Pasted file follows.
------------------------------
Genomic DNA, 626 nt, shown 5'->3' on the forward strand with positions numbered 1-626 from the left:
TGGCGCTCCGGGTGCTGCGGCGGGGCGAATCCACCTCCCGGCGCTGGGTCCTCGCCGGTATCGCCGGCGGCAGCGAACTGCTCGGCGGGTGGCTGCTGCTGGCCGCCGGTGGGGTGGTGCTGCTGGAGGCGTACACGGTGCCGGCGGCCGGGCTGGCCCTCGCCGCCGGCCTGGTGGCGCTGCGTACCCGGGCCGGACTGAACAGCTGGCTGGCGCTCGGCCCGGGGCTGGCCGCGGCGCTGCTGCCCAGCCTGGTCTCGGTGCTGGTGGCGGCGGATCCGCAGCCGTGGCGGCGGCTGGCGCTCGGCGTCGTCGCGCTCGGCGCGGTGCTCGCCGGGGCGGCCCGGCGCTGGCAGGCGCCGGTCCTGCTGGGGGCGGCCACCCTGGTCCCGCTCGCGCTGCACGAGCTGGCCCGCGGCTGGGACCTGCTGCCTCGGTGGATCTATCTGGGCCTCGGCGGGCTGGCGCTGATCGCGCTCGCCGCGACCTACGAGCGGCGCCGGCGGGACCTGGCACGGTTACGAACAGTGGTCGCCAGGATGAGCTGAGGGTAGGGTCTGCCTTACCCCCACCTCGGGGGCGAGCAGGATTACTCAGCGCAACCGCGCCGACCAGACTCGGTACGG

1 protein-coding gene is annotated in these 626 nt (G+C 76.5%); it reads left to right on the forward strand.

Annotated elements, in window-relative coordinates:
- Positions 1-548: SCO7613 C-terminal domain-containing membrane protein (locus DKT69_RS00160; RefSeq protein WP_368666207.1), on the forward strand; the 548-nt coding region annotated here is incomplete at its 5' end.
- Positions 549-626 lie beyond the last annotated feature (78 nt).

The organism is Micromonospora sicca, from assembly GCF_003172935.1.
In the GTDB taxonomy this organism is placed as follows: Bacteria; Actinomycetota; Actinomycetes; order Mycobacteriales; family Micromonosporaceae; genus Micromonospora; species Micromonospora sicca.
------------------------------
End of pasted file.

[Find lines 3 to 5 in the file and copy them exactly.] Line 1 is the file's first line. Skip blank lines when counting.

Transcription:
1 protein-coding gene is annotated in these 626 nt (G+C 76.5%); it reads left to right on the forward strand.

Annotated elements, in window-relative coordinates:
- Positions 1-548: SCO7613 C-terminal domain-containing membrane protein (locus DKT69_RS00160; RefSeq protein WP_368666207.1), on the forward strand; the 548-nt coding region annotated here is incomplete at its 5' end.